Amongst the most preeminent themes of Parshas Beshalach is without question that of emunah, belief in God. The stories of the parsha all seem to focus around the Jewish people finding their faith in the Divine. And yet, it is just as much a parsha of non-belief, and a lack of faith in God.
Shortly after the Exodus from Egypt the Jewish people find themselves in the middle of a desert without any water to drink. They cry out to God:
‘Why have you brought us up out of Egypt, to kill us and our children and our cattle with thirst?’
It seems whatever faith they found in God from the miracles, plagues, and Exodus as a whole was lost on them the moment they were confronted with something problematic. Indeed, the first story immediately following Az Yashir, and the splitting of the sea, is again one of complaint on the part of the Jewish people that they will die from thirst1. And then they complain once more later in the parsha2. It seems that every time that there is an issue, the Jewish people descend immediately into disbelief and an utter lack of any confidence whatsoever in the Divine.
Indeed, the entire phenomena is intriguing, mysterious, and more than a little perplexing. Mere moments after witnessing God bend and break the very laws of nature so as to rescue the Jewish people, those very Jewish people doubt God’s resolve to keep them alive? Such a proposition seems dubious, and yet, that is exactly what is relayed in the Torah.
A Ceaseless Struggle
Certainly, the most obvious explanation for this is also k’pshuto, the simplest. Namely, faith is difficult. If it was easy, it wouldn’t be faith. Yes, even after witnessing miraculous events first-hand, the Jewish people still find themselves caught in the endless struggle to maintain an awareness of the Divine presence. Faith remains an ever-present, ceaseless challenge.
This conjures up the imagery employed by Rav Yosef Dov Soloveitchik throughout his Lonely Man Of Faith in which he presents religion as a constant tension and internal struggle. Far from being “the Opium of the people”, or bringing peace of mind, religion, and faith in the Divine, instead brings about a deep inner conflict. This conflict and struggle is ever-present, ceaseless, and simply a fundamental facet of the life of homo religiosus.
While this over-arching approach is without question true, we shall herein examine one particular instance of complaint to perhaps derive a deeper message.
Amongst Us; Within Us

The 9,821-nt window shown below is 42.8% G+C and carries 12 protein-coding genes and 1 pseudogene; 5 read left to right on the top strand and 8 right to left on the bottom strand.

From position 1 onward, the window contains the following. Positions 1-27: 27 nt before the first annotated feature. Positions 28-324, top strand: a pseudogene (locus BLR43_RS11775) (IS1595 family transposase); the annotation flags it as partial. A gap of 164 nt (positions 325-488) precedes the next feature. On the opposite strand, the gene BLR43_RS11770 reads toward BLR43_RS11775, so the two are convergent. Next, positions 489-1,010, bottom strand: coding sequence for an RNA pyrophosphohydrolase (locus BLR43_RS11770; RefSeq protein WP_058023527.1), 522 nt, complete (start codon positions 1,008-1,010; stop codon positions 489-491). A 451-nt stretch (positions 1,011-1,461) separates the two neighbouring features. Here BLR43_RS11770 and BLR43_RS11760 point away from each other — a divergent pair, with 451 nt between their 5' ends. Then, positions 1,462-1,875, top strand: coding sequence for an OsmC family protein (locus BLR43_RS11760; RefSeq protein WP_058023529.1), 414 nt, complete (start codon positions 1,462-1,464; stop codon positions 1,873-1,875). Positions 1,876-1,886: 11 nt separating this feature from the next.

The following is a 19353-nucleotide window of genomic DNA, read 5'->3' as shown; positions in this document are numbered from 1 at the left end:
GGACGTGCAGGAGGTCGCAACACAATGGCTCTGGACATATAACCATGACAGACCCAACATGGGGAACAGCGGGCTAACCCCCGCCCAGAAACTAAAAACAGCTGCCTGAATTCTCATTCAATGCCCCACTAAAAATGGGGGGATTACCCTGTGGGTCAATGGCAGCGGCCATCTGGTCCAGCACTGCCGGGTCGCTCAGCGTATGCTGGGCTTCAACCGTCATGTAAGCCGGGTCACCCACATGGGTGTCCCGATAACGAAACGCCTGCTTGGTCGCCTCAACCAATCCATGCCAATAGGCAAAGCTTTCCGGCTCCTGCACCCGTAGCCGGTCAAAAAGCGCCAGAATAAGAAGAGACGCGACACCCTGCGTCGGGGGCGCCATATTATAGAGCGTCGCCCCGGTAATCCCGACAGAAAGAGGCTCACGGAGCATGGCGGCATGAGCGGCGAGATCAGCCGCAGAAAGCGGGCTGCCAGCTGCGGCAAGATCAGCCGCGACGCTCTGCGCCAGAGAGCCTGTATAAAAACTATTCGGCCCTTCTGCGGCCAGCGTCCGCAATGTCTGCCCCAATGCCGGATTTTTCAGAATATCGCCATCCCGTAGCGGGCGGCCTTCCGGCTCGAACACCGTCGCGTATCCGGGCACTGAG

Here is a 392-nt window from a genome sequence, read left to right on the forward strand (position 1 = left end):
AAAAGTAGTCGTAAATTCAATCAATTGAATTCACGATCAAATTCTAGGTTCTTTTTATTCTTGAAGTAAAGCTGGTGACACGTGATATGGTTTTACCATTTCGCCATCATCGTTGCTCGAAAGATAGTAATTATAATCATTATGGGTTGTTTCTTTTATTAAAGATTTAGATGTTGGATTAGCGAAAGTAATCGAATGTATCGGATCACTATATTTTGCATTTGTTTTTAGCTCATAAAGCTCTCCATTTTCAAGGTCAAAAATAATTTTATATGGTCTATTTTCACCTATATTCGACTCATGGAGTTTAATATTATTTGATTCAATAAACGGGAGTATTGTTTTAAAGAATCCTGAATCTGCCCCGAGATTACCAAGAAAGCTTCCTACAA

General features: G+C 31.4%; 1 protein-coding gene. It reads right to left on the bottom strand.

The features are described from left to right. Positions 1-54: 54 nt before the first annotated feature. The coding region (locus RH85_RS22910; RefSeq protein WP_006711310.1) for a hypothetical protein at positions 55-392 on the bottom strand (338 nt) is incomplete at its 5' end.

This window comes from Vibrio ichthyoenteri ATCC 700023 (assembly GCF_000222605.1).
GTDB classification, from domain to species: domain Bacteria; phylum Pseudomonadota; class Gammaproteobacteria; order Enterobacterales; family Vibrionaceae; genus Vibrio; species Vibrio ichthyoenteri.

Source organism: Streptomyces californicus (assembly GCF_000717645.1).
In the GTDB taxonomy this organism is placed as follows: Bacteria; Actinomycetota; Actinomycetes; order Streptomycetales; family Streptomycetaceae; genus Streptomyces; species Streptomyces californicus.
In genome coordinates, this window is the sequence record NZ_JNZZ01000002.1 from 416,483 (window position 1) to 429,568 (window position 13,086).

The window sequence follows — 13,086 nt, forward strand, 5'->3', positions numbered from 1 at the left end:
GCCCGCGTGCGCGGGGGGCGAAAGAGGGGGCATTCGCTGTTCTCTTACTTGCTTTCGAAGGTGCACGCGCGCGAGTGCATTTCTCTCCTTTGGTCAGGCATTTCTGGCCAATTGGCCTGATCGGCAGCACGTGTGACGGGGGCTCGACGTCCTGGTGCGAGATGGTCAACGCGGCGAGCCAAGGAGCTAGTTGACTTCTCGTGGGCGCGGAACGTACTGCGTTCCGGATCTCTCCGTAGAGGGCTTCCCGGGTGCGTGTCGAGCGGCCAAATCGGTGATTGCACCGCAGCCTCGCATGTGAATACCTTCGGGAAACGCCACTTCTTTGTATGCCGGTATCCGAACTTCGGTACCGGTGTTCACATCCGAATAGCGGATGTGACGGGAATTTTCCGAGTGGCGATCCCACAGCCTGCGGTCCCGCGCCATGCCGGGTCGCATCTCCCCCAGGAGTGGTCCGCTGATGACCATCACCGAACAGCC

The final time the Jewish people complain is at מסה ומריבה. The latter was named as such due to the fact that the Jewish people argued and quarreled there (from the word “ריב”). The former was so named because the Jewish people tested God there (“נסתם את יה-ה”). The posuk itself explains that they tested God by asking the following:
“Is God amongst us, or not?”
The words are almost impossible to read. Suddenly the Jewish people think that God has abandoned them? What logic is there in a God that brings about the Exodus simply to leave the newly freed nation to die in the desert? Nonetheless, we witness the Jewish people doubting God’s presence amongst them once more.
Yet, perhaps that is not quite the case. Rabbi Lord Jonathan Sacks points out that the question “היש יה-ה בקרבנו” can certainly be translated as it is rendered above, but the word “בקרבנו” can just as well mean “within us”, thus rendering the proper translation of the phrase: “Is God within us, or not?” Both are equally valid translations of exactly the same word and phrase. Indeed, with this new translation, the question now flows naturally from the episode, and makes perfect sense in context.
There was, in fact, no doubt at that point in time amongst the Jewish people as to whether or not God was amongst them. Surely, the God of the Exodus had not just abandoned them. There was no concern amongst the Jewish people that they would perish in the desert when they asked “היש יה-ה בקרבנו”. Rather, they were asking a fundamental question of faith. After all they had witnessed and experienced, was the Divine now a part of them? Did Godliness run through their blood? Were all their experiences merely external to them, or had they properly absorbed their experiences into their very beings? In short, the Jewish people worried as to whether they had actually internalized any of the events that had transpired.
At מסה ומריבה the Jewish people asked the perfectly natural question of “היש יה-ה בקרבנו”: Is God now to be found within us? Indeed, the lessons to be derived are obvious.